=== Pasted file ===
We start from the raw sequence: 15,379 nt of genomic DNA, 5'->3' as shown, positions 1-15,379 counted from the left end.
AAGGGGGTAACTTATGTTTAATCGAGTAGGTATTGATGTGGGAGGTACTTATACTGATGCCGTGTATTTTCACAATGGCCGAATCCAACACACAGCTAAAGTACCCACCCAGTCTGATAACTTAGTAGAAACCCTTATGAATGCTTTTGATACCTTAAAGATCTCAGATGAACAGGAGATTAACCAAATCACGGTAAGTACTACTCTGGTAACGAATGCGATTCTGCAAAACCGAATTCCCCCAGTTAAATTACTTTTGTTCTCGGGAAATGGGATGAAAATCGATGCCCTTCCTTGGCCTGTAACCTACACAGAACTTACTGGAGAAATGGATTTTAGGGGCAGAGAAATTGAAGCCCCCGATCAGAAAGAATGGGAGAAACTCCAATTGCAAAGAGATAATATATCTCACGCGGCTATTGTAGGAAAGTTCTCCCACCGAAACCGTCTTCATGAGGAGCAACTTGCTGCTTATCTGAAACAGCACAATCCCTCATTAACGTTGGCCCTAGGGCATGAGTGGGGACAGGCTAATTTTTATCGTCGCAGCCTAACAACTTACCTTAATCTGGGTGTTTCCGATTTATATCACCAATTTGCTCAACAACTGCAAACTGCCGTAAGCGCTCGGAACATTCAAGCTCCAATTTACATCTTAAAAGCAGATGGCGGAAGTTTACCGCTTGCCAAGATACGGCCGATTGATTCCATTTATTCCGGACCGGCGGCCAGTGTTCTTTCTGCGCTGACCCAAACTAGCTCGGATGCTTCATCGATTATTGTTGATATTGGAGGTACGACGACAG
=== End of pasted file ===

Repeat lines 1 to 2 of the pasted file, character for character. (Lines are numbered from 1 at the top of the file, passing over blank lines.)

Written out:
We start from the raw sequence: 15,379 nt of genomic DNA, 5'->3' as shown, positions 1-15,379 counted from the left end.
AAGGGGGTAACTTATGTTTAATCGAGTAGGTATTGATGTGGGAGGTACTTATACTGATGCCGTGTATTTTCACAATGGCCGAATCCAACACACAGCTAAAGTACCCACCCAGTCTGATAACTTAGTAGAAACCCTTATGAATGCTTTTGATACCTTAAAGATCTCAGATGAACAGGAGATTAACCAAATCACGGTAAGTACTACTCTGGTAACGAATGCGATTCTGCAAAACCGAATTCCCCCAGTTAAATTACTTTTGTTCTCGGGAAATGGGATGAAAATCGATGCCCTTCCTTGGCCTGTAACCTACACAGAACTTACTGGAGAAATGGATTTTAGGGGCAGAGAAATTGAAGCCCCCGATCAGAAAGAATGGGAGAAACTCCAATTGCAAAGAGATAATATATCTCACGCGGCTATTGTAGGAAAGTTCTCCCACCGAAACCGTCTTCATGAGGAGCAACTTGCTGCTTATCTGAAACAGCACAATCCCTCATTAACGTTGGCCCTAGGGCATGAGTGGGGACAGGCTAATTTTTATCGTCGCAGCCTAACAACTTACCTTAATCTGGGTGTTTCCGATTTATATCACCAATTTGCTCAACAACTGCAAACTGCCGTAAGCGCTCGGAACATTCAAGCTCCAATTTACATCTTAAAAGCAGATGGCGGAAGTTTACCGCTTGCCAAGATACGGCCGATTGATTCCATTTATTCCGGACCGGCGGCCAGTGTTCTTTCTGCGCTGACCCAAACTAGCTCGGATGCTTCATCGATTATTGTTGATATTGGAGGTACGACGACAG